When actually implemented, the above architecture needs to calculate the tan^{1}( ) function twice, once for the coarse estimation, and again for the fineestimation. Such trigonometric computations usually take many clock cycles for processing. In addition, when the algorithm in the Moose reference is used for fine estimation, the intermediate samplebysample CFO compensation for two long symbols using the estimation Δf_{1 }introduces extra computations and requires large amounts of storage. In this case, computations of at least 128 different cosine and sine values, plus 128 complex products, are required. This is highly undesirable in an application where an efficient implementation with low complexity, low power and fast processing is expected.
 An alternative way to achieve an integrated CFO estimation is proposed in the above cited reference by Schmidl et al., as well as another reference by Schmidl et al. (T. M. Schmidl and D. C. Cox, “Timing and frequency synchronization of OFDM signals”, U.S. Pat., Pat. No.: 5,732,113, May 24, 1998). The basic idea is to find the fractional part of CFO (fine estimation) first, and then partially correct the CFO using the fractional estimation, followed by searching the integer part of the CFO in the frequency domain (coarse estimation). It should be noted that, here, both fine and coarse estimation need to use two long training symbols which are immediately followed by actual information OFDM symbols in a WLAN data packet. Since the search of integer part of CFO is a type of iterative process which involves considerable computations, it may take some time and cause undesirable delay problems when actually implemented.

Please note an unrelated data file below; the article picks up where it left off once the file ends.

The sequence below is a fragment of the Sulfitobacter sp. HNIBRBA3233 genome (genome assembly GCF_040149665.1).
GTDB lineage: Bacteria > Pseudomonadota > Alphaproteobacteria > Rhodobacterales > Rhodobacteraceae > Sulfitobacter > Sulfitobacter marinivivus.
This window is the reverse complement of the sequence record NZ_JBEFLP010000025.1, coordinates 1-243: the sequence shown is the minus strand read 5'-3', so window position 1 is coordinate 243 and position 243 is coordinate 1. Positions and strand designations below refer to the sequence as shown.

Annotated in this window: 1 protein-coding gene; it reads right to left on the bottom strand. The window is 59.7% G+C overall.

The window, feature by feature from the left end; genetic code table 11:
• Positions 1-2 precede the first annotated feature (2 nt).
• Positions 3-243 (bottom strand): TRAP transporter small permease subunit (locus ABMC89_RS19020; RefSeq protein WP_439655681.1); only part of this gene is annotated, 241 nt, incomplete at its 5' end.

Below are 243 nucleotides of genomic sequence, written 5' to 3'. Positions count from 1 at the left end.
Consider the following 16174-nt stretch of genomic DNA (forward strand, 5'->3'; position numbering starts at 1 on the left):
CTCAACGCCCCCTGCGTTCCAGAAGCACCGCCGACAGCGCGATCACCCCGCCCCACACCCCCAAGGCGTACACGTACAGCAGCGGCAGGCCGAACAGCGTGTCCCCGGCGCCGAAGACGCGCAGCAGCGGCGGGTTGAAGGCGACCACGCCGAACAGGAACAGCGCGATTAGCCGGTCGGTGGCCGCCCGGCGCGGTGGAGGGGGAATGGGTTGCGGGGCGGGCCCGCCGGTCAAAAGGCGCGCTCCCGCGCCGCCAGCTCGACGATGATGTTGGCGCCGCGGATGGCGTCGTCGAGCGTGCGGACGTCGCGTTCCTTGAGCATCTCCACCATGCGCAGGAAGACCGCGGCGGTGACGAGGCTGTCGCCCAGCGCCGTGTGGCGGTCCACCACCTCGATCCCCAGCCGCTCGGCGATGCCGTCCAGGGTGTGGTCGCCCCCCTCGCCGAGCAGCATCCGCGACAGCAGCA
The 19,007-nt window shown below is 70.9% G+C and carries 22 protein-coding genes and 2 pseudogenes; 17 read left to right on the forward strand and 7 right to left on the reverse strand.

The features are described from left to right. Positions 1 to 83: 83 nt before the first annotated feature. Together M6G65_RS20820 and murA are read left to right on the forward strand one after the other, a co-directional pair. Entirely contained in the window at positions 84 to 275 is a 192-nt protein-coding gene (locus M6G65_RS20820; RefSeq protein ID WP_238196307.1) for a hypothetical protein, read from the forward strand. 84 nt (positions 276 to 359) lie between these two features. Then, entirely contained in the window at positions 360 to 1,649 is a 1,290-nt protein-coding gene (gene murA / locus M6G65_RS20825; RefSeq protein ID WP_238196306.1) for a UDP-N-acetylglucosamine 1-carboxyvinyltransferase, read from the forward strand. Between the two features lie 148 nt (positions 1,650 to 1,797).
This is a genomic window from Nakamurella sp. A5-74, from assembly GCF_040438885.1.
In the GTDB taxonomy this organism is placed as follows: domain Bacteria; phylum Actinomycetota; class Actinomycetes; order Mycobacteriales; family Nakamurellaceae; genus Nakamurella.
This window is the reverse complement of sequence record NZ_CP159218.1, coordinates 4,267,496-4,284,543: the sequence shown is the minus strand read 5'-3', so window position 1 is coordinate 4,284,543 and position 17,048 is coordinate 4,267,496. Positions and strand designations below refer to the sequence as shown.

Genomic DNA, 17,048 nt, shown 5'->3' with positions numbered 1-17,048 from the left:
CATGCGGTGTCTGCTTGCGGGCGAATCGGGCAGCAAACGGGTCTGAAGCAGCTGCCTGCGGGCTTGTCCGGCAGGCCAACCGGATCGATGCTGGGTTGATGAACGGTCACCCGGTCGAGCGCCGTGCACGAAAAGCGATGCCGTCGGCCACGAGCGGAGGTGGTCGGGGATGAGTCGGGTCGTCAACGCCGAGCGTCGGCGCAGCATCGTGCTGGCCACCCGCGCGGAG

Some other techniques have also been investigated but with structures that are much more complicated than the present invention. These techniques are described in more detail in the following references: J. Li, G. Liu, and G. B. Giannakis, “Carrier frequency offset estimation for OFDMbased WLANs,” IEEE Signal Processing Letters, vol. 8, no. 3, pp. 8082, Mar. 2001; M. Morelli and U. Mengali, “An improved frequency offset estimator for OFDM applications,” IEEE Commun. Lett., vol. 3, pp. 7577, Mar. 1999; P. Moose, “Synchronization, channel estimation and pilot tone tracking system”; U.S. Patent Application Publication, Pub. No.:US 2002/0065047 A1, May 30, 2002; J. W. Cho, Y. B. Dhong, H. K. Song, J. H. Paik, Y. S. Cho and H. G. Kim, “Method of estimating carrier frequency offset in an orthogonal frequency division multiplexing system”, US Patent No.: 6,414,936, Jul. 2, 2002; and H. K. Song, Y. H. You, J. H. Paik; and Y. S. Cho “Frequencyoffset synchronization and channel estimation for OFDMbased transmission,” IEEE Commun. Lett., vol. 4, pp. 9597, Mar. 2000.
 It would be desirable to provide a simple method for removing the “wrapping phenomena” at the boundaries of the fine CFO estimate and accurately estimating CFO over a broad range. In addition, it would be desirable to provide a faster and more efficient CFO estimation.
 The present invention, unlike the prior art, provides a very simple architecture with greatly simplified coarse CFO estimation. In addition, the present invention eliminates the “wrapping phenomena” at the boundaries of the fine CFO estimate.